Referring primarily to FIG. 10, vessel 14 comprises upright tube 84 which is made of transparent material, preferably glass or suitable polymer composition material, in which the reaction takes place and in which comparison is made of two liquid samples to determine the alcoholic vapor content of breath reacted with one of the samples of the liquid reagent. Tube 84 has liquid inlet fitting 86 which is provided with check ball 88 positioned at the bottom of tube 84. Substantially midway up the height of tube 84 is positioned divider 90 which contains check ball 92. Outlet fitting 94 extends into the top of tube 84 through cap 96. Outlet fitting 94 extends downwardly into tube 84 to terminate in opening 98. The positioning of opening 98 below top of tube 84 permits the establishment of an air space 100. This construction defines standard liquid space or standard sample 102 and test liquid space or test sample 104. In view of the fact that the liquid used in space 102 and 104 is quite corrosive, normal seals are difiicult to use. However, polymer composition materials are resistant to the corrosive action of the liquid and thus tube 84, liquid inlet fitting 86, divider 90, outlet fitting 94, and cap 96 are preferably made of suitable polymer composition material resistant to the action of the liquid. The volume of test liquid space 104 is critical, and for this reason outlet fitting 94 is threaded into cap 96 so that it may be screwed up and down to accurately determine the volume of test liquid space 104 between divider 90 and the top of the liquid determined by opening 98.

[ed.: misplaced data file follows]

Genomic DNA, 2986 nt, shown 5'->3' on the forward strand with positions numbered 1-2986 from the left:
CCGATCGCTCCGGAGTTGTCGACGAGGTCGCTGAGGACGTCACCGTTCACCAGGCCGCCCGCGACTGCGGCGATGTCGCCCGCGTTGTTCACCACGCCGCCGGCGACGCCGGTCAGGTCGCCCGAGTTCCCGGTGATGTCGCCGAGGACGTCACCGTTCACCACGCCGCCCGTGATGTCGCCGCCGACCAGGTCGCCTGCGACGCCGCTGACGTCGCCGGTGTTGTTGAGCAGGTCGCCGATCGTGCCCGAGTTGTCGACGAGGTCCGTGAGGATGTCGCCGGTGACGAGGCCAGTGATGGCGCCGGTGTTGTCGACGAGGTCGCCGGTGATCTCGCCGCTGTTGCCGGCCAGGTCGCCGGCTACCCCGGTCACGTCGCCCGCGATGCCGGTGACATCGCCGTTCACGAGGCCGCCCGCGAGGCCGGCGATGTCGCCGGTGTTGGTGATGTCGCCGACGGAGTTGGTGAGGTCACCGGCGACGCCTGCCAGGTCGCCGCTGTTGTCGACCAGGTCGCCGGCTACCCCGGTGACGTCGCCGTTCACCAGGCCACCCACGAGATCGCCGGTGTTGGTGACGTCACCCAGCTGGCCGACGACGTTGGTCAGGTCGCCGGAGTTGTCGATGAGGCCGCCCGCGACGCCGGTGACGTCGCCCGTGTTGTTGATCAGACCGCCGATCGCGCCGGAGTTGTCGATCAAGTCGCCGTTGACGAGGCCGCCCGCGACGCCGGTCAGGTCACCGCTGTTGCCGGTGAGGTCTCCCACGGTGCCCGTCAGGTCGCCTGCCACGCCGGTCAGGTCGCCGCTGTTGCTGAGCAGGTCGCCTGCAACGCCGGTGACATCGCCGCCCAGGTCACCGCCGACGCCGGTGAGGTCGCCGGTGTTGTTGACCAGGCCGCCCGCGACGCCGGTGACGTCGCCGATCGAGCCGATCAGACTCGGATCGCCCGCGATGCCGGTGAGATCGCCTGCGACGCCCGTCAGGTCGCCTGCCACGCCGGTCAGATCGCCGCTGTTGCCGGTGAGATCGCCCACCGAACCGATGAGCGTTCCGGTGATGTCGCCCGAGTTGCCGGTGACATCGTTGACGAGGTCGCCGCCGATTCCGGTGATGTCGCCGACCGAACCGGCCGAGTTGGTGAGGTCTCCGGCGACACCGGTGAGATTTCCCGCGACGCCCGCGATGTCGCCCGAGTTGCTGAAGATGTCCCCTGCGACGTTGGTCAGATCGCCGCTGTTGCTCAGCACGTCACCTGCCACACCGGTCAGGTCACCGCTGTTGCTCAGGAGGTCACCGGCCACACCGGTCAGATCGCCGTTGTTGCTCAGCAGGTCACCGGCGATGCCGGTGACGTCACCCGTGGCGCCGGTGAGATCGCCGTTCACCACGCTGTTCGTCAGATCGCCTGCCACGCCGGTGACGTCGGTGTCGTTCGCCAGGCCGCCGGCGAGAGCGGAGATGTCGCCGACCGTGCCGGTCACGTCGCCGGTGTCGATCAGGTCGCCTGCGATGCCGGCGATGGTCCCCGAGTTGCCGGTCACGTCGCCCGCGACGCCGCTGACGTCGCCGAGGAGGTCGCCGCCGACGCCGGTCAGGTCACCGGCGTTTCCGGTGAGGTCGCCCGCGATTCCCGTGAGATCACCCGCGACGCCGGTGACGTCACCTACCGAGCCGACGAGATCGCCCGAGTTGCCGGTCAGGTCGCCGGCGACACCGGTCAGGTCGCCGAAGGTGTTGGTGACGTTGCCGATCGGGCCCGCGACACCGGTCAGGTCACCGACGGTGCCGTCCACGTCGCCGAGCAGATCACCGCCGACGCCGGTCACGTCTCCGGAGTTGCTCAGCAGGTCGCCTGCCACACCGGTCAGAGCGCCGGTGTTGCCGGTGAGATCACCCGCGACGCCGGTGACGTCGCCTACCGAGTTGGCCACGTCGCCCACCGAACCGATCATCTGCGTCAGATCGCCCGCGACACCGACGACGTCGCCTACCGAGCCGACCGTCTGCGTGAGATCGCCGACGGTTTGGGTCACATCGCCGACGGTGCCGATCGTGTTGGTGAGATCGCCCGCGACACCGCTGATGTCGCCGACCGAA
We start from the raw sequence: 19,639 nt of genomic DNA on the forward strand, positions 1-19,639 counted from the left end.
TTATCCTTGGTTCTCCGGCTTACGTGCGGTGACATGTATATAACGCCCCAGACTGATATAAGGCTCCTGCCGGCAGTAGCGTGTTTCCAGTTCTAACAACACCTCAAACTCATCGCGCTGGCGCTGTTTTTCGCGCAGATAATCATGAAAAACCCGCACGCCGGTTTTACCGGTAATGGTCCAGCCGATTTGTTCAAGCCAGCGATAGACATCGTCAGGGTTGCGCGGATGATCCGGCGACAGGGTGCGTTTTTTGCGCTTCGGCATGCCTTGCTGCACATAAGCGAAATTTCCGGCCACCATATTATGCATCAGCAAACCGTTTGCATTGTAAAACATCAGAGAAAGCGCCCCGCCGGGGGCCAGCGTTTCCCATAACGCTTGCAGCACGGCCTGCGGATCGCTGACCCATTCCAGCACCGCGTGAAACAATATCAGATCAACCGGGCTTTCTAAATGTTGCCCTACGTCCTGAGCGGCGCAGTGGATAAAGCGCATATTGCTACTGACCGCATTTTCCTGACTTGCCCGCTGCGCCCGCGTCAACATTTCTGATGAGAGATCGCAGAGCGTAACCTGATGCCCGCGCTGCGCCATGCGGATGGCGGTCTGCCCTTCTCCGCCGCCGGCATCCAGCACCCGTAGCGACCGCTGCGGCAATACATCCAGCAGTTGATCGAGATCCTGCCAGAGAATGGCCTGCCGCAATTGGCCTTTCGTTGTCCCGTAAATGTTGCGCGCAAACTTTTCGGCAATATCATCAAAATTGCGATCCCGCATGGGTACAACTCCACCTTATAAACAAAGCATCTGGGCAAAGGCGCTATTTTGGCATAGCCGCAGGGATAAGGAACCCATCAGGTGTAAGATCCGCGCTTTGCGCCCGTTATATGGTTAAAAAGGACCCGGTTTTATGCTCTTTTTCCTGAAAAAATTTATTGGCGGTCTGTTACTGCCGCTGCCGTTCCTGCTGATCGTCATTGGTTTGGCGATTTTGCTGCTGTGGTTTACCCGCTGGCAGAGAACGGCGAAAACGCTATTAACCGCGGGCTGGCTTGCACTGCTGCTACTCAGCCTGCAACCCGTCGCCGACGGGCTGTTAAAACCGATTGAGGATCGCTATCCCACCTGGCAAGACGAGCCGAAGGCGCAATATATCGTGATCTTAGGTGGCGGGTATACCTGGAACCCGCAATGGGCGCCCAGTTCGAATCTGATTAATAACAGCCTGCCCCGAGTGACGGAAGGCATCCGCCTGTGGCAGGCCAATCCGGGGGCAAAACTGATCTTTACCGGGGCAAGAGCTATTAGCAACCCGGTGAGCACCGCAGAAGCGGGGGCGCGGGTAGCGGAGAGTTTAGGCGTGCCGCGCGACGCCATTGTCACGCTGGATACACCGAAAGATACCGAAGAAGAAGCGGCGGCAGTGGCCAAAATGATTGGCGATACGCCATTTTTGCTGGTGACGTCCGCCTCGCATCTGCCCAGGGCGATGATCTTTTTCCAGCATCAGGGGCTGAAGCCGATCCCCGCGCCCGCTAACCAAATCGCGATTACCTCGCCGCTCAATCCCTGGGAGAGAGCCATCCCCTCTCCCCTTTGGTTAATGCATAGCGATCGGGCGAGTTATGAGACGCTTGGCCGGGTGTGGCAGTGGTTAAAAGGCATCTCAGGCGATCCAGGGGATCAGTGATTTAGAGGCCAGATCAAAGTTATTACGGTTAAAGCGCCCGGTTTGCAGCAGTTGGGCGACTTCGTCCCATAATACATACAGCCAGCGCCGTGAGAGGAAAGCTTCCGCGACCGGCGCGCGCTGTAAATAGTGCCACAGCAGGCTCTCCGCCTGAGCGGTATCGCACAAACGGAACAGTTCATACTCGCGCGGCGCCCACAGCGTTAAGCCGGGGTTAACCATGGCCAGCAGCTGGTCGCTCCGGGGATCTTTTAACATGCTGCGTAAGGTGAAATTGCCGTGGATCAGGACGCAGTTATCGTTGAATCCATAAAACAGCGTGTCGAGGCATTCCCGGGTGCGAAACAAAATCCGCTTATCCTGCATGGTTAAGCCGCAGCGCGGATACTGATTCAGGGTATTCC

Bubbler tube 82 extends downward into test liquid space 104 and terminates near divider 90 so that breath passing through bubbler tube 82 bubbles through the liquid in space 104 to accomplish a complete reaction. Vent capillary 106 extends from air space out of the top of tube 84 to vent out of space 104 the breath bubbled in through bubbler tube 82. This vent also prevents a trapped air space, and thus makes it possible to establish an accurate liquid level and thus liquid volume.

Referring now to FIGS. 1, 3, 5, 6, 7 and 14, the liquid supply and waste system 16 is shown therein. Housing 28 has a door 108 on its right end for access to liquid supply bottle 110 which is a closed vessel having top 114. Vent 116 permits the entrance of atmospheric air into bottle 110 through filter 118. Dip tube 120 etxends down close to the bottom of bottle 110. Outlet tube 122 is connected to dip tube 120 and is connected to liquid inlet fitting 86 on the bottom of gas-liquid reaction vessel 14.

Outlet fitting 94 is connected by waste tube 124 to cap 126 on waste bottle 112. Again, waste bottle 112 is a closed vessel with two passages through cap 126. Waste tube 124 is connected to one of these passages and exhaust tube 128 is connected to the other. Aspirator 130 is connected to exhaust tube 128. By means of this construction, manual squeezing of aspirator 130 draws liquid from liquid supply 110 through the gas-liquid reaction vessel 14 and into the waste bottle. Flow of new liquid is upward through tube 84 and thus fresh liquid first enters the standard liquid space 102 and then passes through the test liquid space 104. In view of the fact that liquid movement is by means of drawing a vacuum upon the waste bottle, the liquid level in test liquid space 104 is maintained at opening 98. Thus, liquid volume in test liquid space 104 is accurately maintained.